The Caligiuri et al. study included patients from the outbreak at Lake Tahoe who were seeing Cheney and Peterson. Komaroff was also one of the authors and he would soon become a co-author of the 1988 definition as well. The first study that used that official CFS case definition to report on NK cell cytotoxicity was the research team of Nancy Klimas from Miami University in 1990. They would go on to publish another three studies on this, including the largest one to date. Multiple research teams have looked at NK cell cytotoxicity in ME/CFS, such as the CDC group of William Reeves (Mawle et al. 1997). They used patients recruited through their Atlanta surveillance study but couldn’t find significant differences with healthy controls.
How to add up all these results?
So how to make sense of all these results? We can’t do a meta-analysis because most of these studies didn’t report the actual data (and in some cases, we don’t even get a p-value). Simply counting the number of studies that reported a statistically significant difference between ME/CFS patients and controls (as a 2015 review by Strayer tried to do) probably isn’t accurate either as many of these studies are extremely small. Less than half (15/31) included more than 20 ME/CFS patients. In addition, many of these studies are from the same research team: 8 from the team at Griffith University in Australia and 4 from Klimas/Fletcher team at Miami. So perhaps the best method is to look at the largest studies to see what they have found. I focus on 6 of them, listed below.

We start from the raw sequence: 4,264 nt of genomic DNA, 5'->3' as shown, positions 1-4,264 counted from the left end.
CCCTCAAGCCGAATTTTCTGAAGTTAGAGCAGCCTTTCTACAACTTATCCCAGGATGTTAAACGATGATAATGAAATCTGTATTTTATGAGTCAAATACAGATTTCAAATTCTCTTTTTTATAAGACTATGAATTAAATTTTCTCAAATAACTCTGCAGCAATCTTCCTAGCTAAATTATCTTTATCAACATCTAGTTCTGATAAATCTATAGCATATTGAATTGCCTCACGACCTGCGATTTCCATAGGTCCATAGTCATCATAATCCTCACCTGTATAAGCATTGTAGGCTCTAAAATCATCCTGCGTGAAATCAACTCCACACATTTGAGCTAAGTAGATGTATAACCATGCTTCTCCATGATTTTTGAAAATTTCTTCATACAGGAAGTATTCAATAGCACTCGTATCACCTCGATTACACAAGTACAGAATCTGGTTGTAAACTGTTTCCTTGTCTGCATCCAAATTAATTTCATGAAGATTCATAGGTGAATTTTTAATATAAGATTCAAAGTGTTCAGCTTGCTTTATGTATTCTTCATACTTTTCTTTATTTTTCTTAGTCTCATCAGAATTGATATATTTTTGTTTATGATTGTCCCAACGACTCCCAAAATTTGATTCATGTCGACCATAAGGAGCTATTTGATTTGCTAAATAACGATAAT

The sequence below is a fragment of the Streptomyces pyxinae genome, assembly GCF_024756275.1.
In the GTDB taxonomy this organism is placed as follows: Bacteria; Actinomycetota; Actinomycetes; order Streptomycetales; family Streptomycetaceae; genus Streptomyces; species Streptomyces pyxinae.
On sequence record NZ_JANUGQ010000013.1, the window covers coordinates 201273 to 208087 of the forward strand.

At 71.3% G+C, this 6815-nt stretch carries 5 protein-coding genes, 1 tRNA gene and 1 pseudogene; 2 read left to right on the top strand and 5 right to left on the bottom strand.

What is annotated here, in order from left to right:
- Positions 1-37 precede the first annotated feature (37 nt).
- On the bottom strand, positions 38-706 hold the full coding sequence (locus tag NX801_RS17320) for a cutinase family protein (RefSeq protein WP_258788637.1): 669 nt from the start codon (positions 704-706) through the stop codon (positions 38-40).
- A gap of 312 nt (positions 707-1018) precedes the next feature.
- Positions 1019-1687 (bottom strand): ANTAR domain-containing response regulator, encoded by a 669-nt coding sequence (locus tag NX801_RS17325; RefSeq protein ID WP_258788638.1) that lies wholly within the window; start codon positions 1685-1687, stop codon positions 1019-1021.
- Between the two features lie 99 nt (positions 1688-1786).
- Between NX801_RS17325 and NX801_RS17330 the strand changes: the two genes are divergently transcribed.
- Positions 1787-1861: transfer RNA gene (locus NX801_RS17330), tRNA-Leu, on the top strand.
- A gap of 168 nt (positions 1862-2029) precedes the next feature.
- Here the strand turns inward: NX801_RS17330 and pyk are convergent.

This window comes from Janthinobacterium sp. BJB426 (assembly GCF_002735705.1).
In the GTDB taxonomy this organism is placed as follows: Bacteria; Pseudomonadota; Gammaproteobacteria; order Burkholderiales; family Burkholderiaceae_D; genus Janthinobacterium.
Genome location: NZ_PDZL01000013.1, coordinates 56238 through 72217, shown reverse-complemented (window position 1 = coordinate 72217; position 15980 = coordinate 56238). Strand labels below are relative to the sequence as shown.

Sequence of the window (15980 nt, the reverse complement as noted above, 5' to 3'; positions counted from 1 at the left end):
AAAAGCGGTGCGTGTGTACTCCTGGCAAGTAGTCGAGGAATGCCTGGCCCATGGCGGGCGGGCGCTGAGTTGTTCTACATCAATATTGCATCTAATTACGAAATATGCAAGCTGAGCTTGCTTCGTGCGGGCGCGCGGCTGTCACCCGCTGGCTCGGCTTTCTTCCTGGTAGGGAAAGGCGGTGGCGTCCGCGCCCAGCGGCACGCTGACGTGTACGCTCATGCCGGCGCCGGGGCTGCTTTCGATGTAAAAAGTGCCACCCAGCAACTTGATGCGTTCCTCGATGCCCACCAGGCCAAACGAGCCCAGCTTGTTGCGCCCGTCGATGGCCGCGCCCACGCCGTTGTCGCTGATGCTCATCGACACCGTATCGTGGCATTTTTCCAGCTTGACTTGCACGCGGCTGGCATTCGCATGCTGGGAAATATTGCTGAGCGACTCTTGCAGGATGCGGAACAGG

By far the largest is the one by Fletcher et al. published in 2010 in PLOS One. They found a clear difference. The median percentage cytotoxicity (and 25–75th percentile interval) were 28 (20–37) for controls and only 12 (8–21) for ME/CFS patients. They reported an area under the curve (AUC) of 0.77. The second-largest study is the one reported by the UK Biobank team this year. Because it’s so recent it wasn’t included in the review by Eaton-Fitch. It reported on many other immune abnormalities in ME/CFS (such as MAIT cells) and no exact numbers are given for the NK cells cytotoxicity differences. The authors note that no significant differences could be found for any of the relevant parameters.